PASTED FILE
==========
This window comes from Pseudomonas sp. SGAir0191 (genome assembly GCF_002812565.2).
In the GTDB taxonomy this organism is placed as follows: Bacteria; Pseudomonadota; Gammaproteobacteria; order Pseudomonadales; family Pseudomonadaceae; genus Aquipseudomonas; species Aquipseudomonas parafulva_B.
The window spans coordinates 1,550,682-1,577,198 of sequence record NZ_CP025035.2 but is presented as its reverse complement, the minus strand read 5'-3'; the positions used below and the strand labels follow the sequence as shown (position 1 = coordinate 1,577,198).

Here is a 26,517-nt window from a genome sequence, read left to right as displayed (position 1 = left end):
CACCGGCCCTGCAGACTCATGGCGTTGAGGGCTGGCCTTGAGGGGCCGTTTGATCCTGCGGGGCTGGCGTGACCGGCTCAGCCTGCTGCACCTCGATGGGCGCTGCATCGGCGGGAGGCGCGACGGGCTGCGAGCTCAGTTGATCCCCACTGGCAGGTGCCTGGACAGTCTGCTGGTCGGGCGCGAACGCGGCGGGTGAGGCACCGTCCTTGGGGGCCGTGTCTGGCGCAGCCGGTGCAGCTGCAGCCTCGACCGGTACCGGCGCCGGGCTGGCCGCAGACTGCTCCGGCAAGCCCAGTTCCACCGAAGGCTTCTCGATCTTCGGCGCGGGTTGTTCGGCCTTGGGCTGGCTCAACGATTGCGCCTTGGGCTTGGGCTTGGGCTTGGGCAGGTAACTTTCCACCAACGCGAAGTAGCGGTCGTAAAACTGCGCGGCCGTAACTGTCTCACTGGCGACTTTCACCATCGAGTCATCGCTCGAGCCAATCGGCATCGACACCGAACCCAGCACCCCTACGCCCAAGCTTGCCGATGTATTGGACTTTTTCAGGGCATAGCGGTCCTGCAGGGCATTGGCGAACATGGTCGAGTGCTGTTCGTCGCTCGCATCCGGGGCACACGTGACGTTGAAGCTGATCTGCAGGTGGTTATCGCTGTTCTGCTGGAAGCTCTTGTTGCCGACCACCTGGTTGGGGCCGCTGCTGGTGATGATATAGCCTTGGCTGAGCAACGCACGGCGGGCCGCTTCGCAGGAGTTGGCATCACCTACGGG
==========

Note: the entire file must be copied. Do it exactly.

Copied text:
This window comes from Pseudomonas sp. SGAir0191 (genome assembly GCF_002812565.2).
In the GTDB taxonomy this organism is placed as follows: Bacteria; Pseudomonadota; Gammaproteobacteria; order Pseudomonadales; family Pseudomonadaceae; genus Aquipseudomonas; species Aquipseudomonas parafulva_B.
The window spans coordinates 1,550,682-1,577,198 of sequence record NZ_CP025035.2 but is presented as its reverse complement, the minus strand read 5'-3'; the positions used below and the strand labels follow the sequence as shown (position 1 = coordinate 1,577,198).

Here is a 26,517-nt window from a genome sequence, read left to right as displayed (position 1 = left end):
CACCGGCCCTGCAGACTCATGGCGTTGAGGGCTGGCCTTGAGGGGCCGTTTGATCCTGCGGGGCTGGCGTGACCGGCTCAGCCTGCTGCACCTCGATGGGCGCTGCATCGGCGGGAGGCGCGACGGGCTGCGAGCTCAGTTGATCCCCACTGGCAGGTGCCTGGACAGTCTGCTGGTCGGGCGCGAACGCGGCGGGTGAGGCACCGTCCTTGGGGGCCGTGTCTGGCGCAGCCGGTGCAGCTGCAGCCTCGACCGGTACCGGCGCCGGGCTGGCCGCAGACTGCTCCGGCAAGCCCAGTTCCACCGAAGGCTTCTCGATCTTCGGCGCGGGTTGTTCGGCCTTGGGCTGGCTCAACGATTGCGCCTTGGGCTTGGGCTTGGGCTTGGGCAGGTAACTTTCCACCAACGCGAAGTAGCGGTCGTAAAACTGCGCGGCCGTAACTGTCTCACTGGCGACTTTCACCATCGAGTCATCGCTCGAGCCAATCGGCATCGACACCGAACCCAGCACCCCTACGCCCAAGCTTGCCGATGTATTGGACTTTTTCAGGGCATAGCGGTCCTGCAGGGCATTGGCGAACATGGTCGAGTGCTGTTCGTCGCTCGCATCCGGGGCACACGTGACGTTGAAGCTGATCTGCAGGTGGTTATCGCTGTTCTGCTGGAAGCTCTTGTTGCCGACCACCTGGTTGGGGCCGCTGCTGGTGATGATATAGCCTTGGCTGAGCAACGCACGGCGGGCCGCTTCGCAGGAGTTGGCATCACCTACGGG